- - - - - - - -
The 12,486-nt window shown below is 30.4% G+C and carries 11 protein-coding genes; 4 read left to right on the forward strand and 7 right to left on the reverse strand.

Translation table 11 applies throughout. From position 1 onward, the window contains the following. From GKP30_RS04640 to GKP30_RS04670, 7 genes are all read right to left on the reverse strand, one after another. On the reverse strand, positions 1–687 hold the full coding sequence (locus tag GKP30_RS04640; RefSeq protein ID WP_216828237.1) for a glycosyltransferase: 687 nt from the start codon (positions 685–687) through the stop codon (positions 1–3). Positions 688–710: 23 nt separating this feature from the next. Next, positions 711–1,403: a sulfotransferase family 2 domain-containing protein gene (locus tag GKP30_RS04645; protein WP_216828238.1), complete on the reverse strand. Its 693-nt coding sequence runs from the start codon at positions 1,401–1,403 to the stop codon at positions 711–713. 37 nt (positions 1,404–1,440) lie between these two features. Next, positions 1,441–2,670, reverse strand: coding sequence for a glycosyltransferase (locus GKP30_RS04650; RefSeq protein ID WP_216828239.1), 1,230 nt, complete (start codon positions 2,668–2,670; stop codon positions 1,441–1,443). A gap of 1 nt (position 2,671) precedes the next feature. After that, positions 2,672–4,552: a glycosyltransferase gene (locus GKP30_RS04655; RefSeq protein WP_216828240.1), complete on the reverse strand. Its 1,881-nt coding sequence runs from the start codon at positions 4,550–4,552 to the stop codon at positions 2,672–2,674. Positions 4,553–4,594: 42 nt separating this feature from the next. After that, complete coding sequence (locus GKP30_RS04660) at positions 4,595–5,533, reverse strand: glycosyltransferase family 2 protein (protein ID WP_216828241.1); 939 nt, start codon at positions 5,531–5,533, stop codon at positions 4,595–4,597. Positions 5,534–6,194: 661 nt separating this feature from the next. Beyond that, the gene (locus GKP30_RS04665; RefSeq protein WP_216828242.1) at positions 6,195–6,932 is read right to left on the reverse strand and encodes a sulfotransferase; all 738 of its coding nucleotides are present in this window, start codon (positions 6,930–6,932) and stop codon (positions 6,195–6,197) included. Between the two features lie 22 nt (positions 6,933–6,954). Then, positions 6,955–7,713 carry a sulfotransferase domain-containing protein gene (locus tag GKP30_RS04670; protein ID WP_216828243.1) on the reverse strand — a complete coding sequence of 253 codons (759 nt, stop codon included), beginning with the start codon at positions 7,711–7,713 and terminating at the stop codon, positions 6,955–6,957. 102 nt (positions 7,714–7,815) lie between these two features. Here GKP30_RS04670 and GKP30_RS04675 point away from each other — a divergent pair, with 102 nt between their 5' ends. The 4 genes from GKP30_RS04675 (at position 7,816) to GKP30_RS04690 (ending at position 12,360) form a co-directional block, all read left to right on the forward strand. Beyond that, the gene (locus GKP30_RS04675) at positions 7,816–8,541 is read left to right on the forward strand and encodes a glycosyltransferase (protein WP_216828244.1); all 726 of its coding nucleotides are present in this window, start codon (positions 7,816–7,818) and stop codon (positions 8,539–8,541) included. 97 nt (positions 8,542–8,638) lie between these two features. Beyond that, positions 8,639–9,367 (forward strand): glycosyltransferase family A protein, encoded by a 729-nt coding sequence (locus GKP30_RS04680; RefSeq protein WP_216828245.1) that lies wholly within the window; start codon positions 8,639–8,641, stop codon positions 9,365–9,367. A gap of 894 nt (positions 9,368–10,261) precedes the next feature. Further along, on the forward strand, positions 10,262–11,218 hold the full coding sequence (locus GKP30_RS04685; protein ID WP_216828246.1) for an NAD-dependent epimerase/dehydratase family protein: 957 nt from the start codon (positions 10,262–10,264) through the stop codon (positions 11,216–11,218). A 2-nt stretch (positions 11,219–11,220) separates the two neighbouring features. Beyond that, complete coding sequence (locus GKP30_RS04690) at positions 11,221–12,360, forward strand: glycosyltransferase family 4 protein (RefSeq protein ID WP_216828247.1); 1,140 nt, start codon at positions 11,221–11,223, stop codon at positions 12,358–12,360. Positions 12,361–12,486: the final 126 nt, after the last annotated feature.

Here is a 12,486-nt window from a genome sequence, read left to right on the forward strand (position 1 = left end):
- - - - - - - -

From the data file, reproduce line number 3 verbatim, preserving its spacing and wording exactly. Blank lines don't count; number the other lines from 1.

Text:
Here is a 12,486-nt window from a genome sequence, read left to right on the forward strand (position 1 = left end):